Fran3, consider this option down the road should you take the SQL/Gnucash plunge:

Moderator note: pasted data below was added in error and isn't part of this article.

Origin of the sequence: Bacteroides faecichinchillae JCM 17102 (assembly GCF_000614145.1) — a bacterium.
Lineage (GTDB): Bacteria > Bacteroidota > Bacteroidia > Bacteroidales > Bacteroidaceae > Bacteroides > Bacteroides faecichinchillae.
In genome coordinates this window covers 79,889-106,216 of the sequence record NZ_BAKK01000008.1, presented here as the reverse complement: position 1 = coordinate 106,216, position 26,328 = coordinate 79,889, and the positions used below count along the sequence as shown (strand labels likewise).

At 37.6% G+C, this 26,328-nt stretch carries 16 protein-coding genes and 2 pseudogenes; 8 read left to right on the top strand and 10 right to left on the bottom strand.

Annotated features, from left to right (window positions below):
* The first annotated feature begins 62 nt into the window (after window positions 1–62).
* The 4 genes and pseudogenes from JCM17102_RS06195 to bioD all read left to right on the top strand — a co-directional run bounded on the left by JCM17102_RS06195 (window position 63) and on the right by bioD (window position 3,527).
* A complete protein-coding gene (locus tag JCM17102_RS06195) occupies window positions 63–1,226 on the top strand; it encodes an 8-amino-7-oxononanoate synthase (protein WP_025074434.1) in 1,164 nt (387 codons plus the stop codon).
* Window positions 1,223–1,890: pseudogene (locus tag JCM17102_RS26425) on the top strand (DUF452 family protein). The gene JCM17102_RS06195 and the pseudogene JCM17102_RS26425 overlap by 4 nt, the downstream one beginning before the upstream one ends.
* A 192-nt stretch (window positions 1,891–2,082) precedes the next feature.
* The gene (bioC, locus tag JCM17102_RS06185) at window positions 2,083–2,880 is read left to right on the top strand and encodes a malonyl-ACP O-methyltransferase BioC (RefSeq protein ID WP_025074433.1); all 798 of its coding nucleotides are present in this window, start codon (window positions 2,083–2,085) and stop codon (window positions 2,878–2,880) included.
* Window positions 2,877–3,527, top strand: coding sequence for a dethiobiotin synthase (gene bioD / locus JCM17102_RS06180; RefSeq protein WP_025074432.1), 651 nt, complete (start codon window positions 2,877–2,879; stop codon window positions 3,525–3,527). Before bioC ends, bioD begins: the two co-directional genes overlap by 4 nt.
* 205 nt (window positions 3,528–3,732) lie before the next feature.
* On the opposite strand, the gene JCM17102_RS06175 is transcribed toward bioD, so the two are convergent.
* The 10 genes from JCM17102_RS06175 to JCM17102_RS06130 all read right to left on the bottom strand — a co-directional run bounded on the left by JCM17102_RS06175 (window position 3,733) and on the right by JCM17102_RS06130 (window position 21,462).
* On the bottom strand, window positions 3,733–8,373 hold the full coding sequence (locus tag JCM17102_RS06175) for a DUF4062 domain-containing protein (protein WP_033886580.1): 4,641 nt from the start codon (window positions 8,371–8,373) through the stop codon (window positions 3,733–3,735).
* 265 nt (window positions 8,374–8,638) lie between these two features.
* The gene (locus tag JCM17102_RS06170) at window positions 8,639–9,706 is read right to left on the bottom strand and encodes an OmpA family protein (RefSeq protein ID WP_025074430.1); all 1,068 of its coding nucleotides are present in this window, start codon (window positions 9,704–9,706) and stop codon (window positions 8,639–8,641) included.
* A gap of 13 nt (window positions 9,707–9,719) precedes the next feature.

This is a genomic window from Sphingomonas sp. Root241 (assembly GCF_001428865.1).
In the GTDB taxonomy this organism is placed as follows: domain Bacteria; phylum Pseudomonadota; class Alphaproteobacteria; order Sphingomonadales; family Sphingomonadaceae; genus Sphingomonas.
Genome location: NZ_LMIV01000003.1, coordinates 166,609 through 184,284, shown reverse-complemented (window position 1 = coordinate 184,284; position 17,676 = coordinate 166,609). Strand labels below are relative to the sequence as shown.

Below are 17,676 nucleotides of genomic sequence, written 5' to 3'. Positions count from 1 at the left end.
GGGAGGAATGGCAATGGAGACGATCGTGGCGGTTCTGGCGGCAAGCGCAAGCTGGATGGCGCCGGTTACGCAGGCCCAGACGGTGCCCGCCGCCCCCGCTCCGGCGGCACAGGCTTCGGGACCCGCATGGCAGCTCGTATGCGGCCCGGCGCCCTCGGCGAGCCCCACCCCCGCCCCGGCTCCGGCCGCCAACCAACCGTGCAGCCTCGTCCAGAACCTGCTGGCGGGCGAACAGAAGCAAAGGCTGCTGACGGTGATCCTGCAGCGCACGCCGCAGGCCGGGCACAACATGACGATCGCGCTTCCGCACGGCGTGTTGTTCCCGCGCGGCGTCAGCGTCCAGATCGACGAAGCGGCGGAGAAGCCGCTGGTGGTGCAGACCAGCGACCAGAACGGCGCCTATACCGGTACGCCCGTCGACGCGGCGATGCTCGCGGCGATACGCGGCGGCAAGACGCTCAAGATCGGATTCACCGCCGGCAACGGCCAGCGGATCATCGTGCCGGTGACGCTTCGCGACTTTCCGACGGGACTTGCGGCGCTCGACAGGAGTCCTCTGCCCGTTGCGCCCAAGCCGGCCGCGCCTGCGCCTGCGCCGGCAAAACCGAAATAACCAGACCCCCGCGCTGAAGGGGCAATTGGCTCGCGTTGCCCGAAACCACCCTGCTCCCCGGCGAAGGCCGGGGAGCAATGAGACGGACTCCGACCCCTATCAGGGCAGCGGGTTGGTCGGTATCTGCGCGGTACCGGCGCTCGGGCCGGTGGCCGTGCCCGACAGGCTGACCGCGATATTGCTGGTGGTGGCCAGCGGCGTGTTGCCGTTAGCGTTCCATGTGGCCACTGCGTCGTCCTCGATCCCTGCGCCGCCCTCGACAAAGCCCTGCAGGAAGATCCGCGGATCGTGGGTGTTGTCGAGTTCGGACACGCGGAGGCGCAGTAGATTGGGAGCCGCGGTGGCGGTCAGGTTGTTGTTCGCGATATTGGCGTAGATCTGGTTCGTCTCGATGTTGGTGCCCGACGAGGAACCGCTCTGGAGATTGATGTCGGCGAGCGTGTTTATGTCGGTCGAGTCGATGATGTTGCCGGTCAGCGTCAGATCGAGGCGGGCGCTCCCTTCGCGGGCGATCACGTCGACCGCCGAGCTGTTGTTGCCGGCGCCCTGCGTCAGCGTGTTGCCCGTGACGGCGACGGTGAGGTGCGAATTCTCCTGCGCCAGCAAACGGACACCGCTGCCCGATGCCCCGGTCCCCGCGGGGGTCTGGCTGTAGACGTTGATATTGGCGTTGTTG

Setup a cloud instance (if you’re comfortable with that) to house your GnuCash data file and MySQL server. (or setup access for the users to the IIS server accordingly) I suppose you could also just point the IIS/cloud instance to the GoogleDrive location. For now, you’ll still need to sync the data file rather than risking multi-user edits. But this setup would allow for any user with access to the cloud instance/IIS (via a browser) to run the report scripts since they are running from the cloud instance (or IIS server) rather than their own machines. If you generate the reports as PDF they’ll be viewable right in the browser. (I think all modern browsers support PDF rendering these days, even Edge, not sure about IE 11 though.) Best of luck to you. Regards, Adrien > On Feb 22, 2018, at 12:26 PM, Fran_3 <mailbox0...@yahoo.com> wrote: > > Thank you Adrien. Your comments have been very helpful. > > I'm running IIS and MySQL on my PC as I do some database work... having moved > from Micrsoft Access... but I don't want to make all our small staff to have > to be running a server and mysql. > > The way we have it setup is the gnuCash file is saved locally on our pc's and > mirrored on a special Google Drive account... meaning we setup a special > Google Drive account and sync'd it to our local machines. > > Now we can use gnuCash at work or at home as the account file is sync'd to > those computers and available on the local hard drive. > > I'll have to think carefully before charging off and trying to create my own > custom queries for gnuCash. > > I'll give the PieCash utilities a closer look. > > Thanks again, > > Fran3 > > > On Wednesday, February 21, 2018, 3:05:19 PM EST, Adrien Monteleone > <adrien.montele...@gmail.com> wrote: > > > If you need MySQL, you have to install a MySQL server. (on any platform that > doesn’t have it included) IIS is one way to do that on Windows. You can also > install a WAMP stack. (Windows, Apache, MySQL, PHP) There are one-click > installs available online. I would highly recommend installing PhpMyadmin if > you go that route as it makes database admin a bit easier than the CLI > interface. (it uses a web browser) > > SQLite is a flat-file db using SQL principles. It has some limitations and > doesn’t work well for all situations. iTunes is probably the most widely used > app to employ it. (I think it was even designed by Apple especially for > iTunes, then later released to the public as a general purpose db) One of the > main limitations is it does not store date/time stamps like MySQL or the XML > file. So you may have issues there with some otherwise well-formed queries. > > You can query the file using SQL, and it has some internal representations > that are table-like, but it is not the same as MySQL/MariaDb. > > It is not a version of MySQL, but you are correct, it does not require a > server instance. I’m not familiar with its use on Windows, but I’m sure that > info isn’t hard to find. > > PieCash is a Python-like interface to the Gnucash data files. (in whatever > format they may be) It gives you functions you can use to write Python > scripts to accomplish your tasks, in this case, retrieving data for custom > reporting. I’ve yet to experiment with it myself, but it is discussed much > here on the list. Until Gnucash becomes a proper database application, it is > probably the easiest path for external reporting, data manipulation, and > integration with other apps. As far as I understand it, it is not a > collection of programs to execute. (though some examples may be included) > That would be your own custom Python scripts I just mentioned. The GitHub > link I gave you from ebridges is just such an example of some report scripts > you can write using PieCash. > > Though if you’ve saved in a db format (as opposed to XML) you can certainly > write SQL statements directly to read the Gnucash tables without using > PieCash. (just don’t WRITE to those tables!) Again, either via CLI or > PhpMyadmin. > > You could also write custom XML parsers in some other language if you like, > but PieCash already has that covered, so it’s probably easiest to not > re-invent the wheel. > > Unfortunately, that’s all I have to offer. If you need more detailed help, > I’ll have to defer to someone already working with either PieCash or MySQL. > (I plan to, I just haven’t had the time to dig in yet) > > > Regards, > Adrien > > > On Feb 21, 2018, at 11:12 AM, Fran_3 <mailbox0...@yahoo.com> wrote: > > > > Re: Converting to MySQL... > > > > When I develop in MySQL on Windows I install IIS localhost server and > > MySQL... but that is not practical on other office computers. > > > > 1 - I'm not familiar with sqLite but a quick Google makes me think it is a > > way to run MySQL on a local PC without running server software like IIS... > > right? > > > > 2 - Or is sqLite a desktop version of MySQL that requires no server? > > > > 3 - Also, it looks like PieCash is a collection of Python programs... right? > > > > 4 - And if so then you simply have to have the Python interrupter installed > > on your machine and then run the appropriate PieCash program after editing > > in the name and path to the gnuCash file... right? > > > > Thanks again Adrien. > > > > Fran3 > > > > > > > > > > > > > > On Tuesday, February 20, 2018, 9:54:08 PM EST, Adrien Monteleone > > <adrien.montele...@gmail.com> wrote: > > > > > > In order to use SQL on the Gnucash data, it needs to be saved in that > > format. This requires the particular backend drivers (sqlite3, MySQL) be > > installed already for the format to be available as a choice in the Save As > > dialog. See the installation notes on the wiki for more info. > > > > There is no built-in facility for writing queries. You’d have to access the > > datafile from something else. > > > > You may be interested in PieCash which allows for accessing either the XML > > or SQL formatted data file for report writing. > > https://github.com/sdementen/piecash > > > > This was also posted to the mailing list recently and is an example of > > using PieCash: https://github.com/ebridges/accounting-reports > > > > Before you get started, you’ll want to look over this: > > https://wiki.gnucash.org/wiki/FAQ#SQL_Database, and > > https://wiki.gnucash.org/wiki/SQL and mind the warnings never to WRITE to > > the data file from outside of Gnucash. (at least for the foreseeable future) > > > > Here’s the SQL table map - yes, it’s ugly: > > https://wiki.gnucash.org/wiki/images/8/86/Gnucash_erd.png > > > > Unless you are comfortable with Scheme, or learning a new language, your > > best bet is definitely to stick with the SQL/PieCash route. > > > > > > Regards, > > Adrien > > > > > On Feb 20, 2018, at 4:59 PM, Fran_3 <mailbox0...@yahoo.com> wrote: > > > > > > Thanks Adrien, > > > > > > Regarding custom reports... I do SQL but am having gnuCash save account > > > files in it's default XML format. > > > > > > Where would I get a list of the tables in gnuCash and their associated > > > fields/columns? > > > > > > Is there a window I can open to just put in an SQL query or what? > > > > > > Can I create an SQL query that will query the default XML format file > > > format? > > > > > > (I've actually never considered using XML for a full fledged database > > > until I just started using gnuCash and discovered that it uses XML) > > > > > > Or do I have all of this wrong? > > > > > > thanks again. > > > > > > > > > > > > On Tuesday, February 20, 2018, 5:14:38 PM EST, Adrien Monteleone > > > <adrien.montele...@gmail.com> wrote: > > > > > > > > > You could leverage a multi-column report perhaps with a customer report > > > in each column, that will get you invoice & payment detail, but no > > > aggregate totals across all customers. (but each customer would have it’s > > > own total) > > > > > > Then there is the P&L/Income Statement, but it will show you revenue by > > > type (account) not by customer. It will have a total however. > > > > > > Finally, there is the Customer Report. The Sales column will show what > > > you want. Though you may not need the other columns, the only one you can > > > turn off is the expense column. I’ve yet to figure out where to put costs > > > or markup figures for that report to make much sense. It will report a > > > sales total per customer with a grand total. > > > > > > If you want to see revenue by type AND customer with totals, you’ll have > > > to make your own report either with SQL or Scheme. > > > > > > All of these reports (as are any others in GnuCash) allow you to set > > > either the date of the report, (such as for a Balance Sheet) or the date > > > range the report covers. There are shortcut date selectors for month, > > > quarter, year and ‘accounting period’ (if your fiscal year differs from > > > the calendar) as well as boxes to let you put in any specific dates you > > > want. You’ll find that under the General tab of any report options. > > > > > > > > > Regards, > > > Adrien > > > > > > > On Feb 20, 2018, at 3:41 PM, Fran_3 via gnucash-user > > > > <email@example.com> wrote: > > > > > > > > I'm sure there is a way but I haven't found it yet... > > > > How do we run a report to see how much business we booked/invoiced for > > > > a particular month?Total and/or including a list of customers and > > > > amounts? > > > > Ditto for a specified period of time... current quarter, last quarter, > > > > so far this year... so far this date last year... etc? > > > > Thanks for any help. > > > > Fran 3 > > > > > > > _______________________________________________ > > > > gnucash-user mailing list > > > > firstname.lastname@example.org > > > > To update your subscription preferences or to unsubscribe: > > > > https://lists.gnucash.org/mailman/listinfo/gnucash-user > > > > If you are using Nabble or Gmane, please see > > > > https://wiki.gnucash.org/wiki/Mailing_Lists for more information. > > > > ----- > > > > Please remember to CC this list on all your replies. > > > > You can do this by using Reply-To-List or Reply-All. > > > > > > > > _______________________________________________ > > > gnucash-user mailing list > > > email@example.com > > > To update your subscription preferences or to unsubscribe: > > > https://lists.gnucash.org/mailman/listinfo/gnucash-user > > > If you are using Nabble or Gmane, please see > > > https://wiki.gnucash.org/wiki/Mailing_Lists for more information. > > > ----- > > > Please remember to CC this list on all your replies. > > > You can do this by using Reply-To-List or Reply-All. > > > > _______________________________________________ > > gnucash-user mailing list > > firstname.lastname@example.org > > To update your subscription preferences or to unsubscribe: > > https://lists.gnucash.org/mailman/listinfo/gnucash-user > > If you are using Nabble or Gmane, please see > > https://wiki.gnucash.org/wiki/Mailing_Lists for more information. > > ----- > > Please remember to CC this list on all your replies. > > You can do this by using Reply-To-List or Reply-All. > > _______________________________________________ > gnucash-user mailing list > email@example.com > To update your subscription preferences or to unsubscribe: > https://lists.gnucash.org/mailman/listinfo/gnucash-user > If you are using Nabble or Gmane, please see > https://wiki.gnucash.org/wiki/Mailing_Lists for more information. > ----- > Please remember to CC this list on all your replies. > You can do this by using Reply-To-List or Reply-All. _______________________________________________ gnucash-user mailing list firstname.lastname@example.org To update your subscription preferences or to unsubscribe: https://lists.gnucash.org/mailman/listinfo/gnucash-user If you are using Nabble or Gmane, please see https://wiki.gnucash.org/wiki/Mailing_Lists for more information. ----- Please remember to CC this list on all your replies. You can do this by using Reply-To-List or Reply-All.